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The effectiveness of graded activity for low back pain in occupational healthcare
  1. I A Steenstra1,
  2. J R Anema2,3,5,
  3. P M Bongers2,4,5,
  4. H C W de Vet2,
  5. D L Knol6,
  6. W van Mechelen2,3,5
  1. 1Coronel Institute for Occupational and Environmental Health, Academic Medical Center University of Amsterdam, Amsterdam, the Netherlands
  2. 2Institute for Research in Extramural Medicine, VU University Medical Center, Amsterdam, the Netherlands
  3. 3Department of Social Medicine VU University Medical Center, Amsterdam, the Netherlands
  4. 4TNO Work and Employment, Amsterdam, the Netherlands
  5. 5Body@Work, Research Center Physical Activity, Work and Health, TNO-VU University Medical Center, Amsterdam, the Netherlands
  6. 6Department of Clinical Epidemiology and Biostatistics, VU University Medical Center, Amsterdam, the Netherlands
  1. Correspondence to:
 Dr P M Bongers
 van der Boechorststraat 7, 1081 BT Amsterdam, the Netherlands; paulien.bongers{at}tno.nl

Abstract

Background: Low back pain is a common medical and social problem associated with disability and absence from work. Knowledge on effective return to work (RTW) interventions is scarce.

Objective: To determine the effectiveness of graded activity as part of a multistage RTW programme.

Design: Randomised controlled trial.

Setting: Occupational healthcare.

Subjects: 112 workers absent from work for more than eight weeks due to low back pain were randomised to either graded activity (n = 55) or usual care (n = 57).

Intervention: Graded activity, a physical exercise programme aimed at RTW based on operant-conditioning behavioural principles.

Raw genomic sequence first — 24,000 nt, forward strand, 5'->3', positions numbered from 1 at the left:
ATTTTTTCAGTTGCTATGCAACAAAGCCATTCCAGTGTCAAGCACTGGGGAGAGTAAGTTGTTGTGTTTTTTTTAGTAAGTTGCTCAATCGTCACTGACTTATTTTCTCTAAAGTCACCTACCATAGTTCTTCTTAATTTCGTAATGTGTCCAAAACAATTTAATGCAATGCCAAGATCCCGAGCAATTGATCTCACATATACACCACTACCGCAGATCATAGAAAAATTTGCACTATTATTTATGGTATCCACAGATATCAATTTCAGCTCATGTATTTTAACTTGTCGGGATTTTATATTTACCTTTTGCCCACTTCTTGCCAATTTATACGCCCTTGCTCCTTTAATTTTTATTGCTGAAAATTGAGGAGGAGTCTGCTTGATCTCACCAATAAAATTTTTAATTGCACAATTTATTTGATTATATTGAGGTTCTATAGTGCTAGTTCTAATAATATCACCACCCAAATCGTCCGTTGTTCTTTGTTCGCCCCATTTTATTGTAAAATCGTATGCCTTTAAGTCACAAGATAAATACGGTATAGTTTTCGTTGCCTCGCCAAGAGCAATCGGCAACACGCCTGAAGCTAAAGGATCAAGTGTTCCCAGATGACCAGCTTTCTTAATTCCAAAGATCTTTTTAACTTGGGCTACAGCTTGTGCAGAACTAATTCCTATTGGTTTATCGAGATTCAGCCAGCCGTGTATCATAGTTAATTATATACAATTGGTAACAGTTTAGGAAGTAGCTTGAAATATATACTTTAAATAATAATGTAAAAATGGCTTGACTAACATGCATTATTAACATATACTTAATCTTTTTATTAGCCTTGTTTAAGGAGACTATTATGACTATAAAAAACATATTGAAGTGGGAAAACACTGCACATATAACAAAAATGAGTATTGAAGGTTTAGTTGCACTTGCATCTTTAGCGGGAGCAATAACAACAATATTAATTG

Main outcome measures: The number of days off work until first RTW for more then 28 days, total number of days on sick leave during follow up, functional status, and severity of pain. Follow up was 26 weeks.

Results: Graded activity prolonged RTW. Median time until RTW was equal to the total number of days on sick leave and was 139 (IQR = 69) days in the graded activity group and 111 (IQR = 76) days in the usual care group (hazard ratio = 0.52, 95% CI 0.32 to 0.86). An interaction between a prior workplace intervention and graded activity, together with a delay in the start of the graded activity intervention, explained most of the delay in RTW (hazard ratio = 0.86, 95% CI 0.40 to 1.84 without prior intervention and 0.39, 95% CI 0.19 to 0.81 with prior intervention). Graded activity did not improve pain or functional status clinically significantly.

Conclusions: Graded activity was not effective for any of the outcome measures. Different interventions combined can lead to a delay in RTW. Delay in referral to graded activity delays RTW. In implementing graded activity special attention should be paid to the structure and process of care.

  • GP, general practitioner
  • OP, occupational physician
  • PT, physiotherapist
  • RCT, randomised controlled trial
  • RTW, return to work
  • low back pain
  • graded activity
  • randomised controlled trial
  • effectiveness
  • cognitive behavioural
  • return-to-work

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Footnotes

  • Published Online First 17 July 2006

  • This study is granted by: the Netherlands Organization for Health Research and Development (Zon/Mw), Dutch Ministries of Health, Welfare and Sports and of Social Affairs and Employment. The funding organisations had no role in design and conduct of the study; collection, management, analysis, and interpretation of the data; and preparation, review, or approval of the manuscript. International Standard Randomized Controlled Trial Number: 60233560.

  • Competing interests: none.

  • Ivan A Steenstra had full access to all the data in the study and takes responsibility for the integrity of the data and the accuracy of the data analysis.

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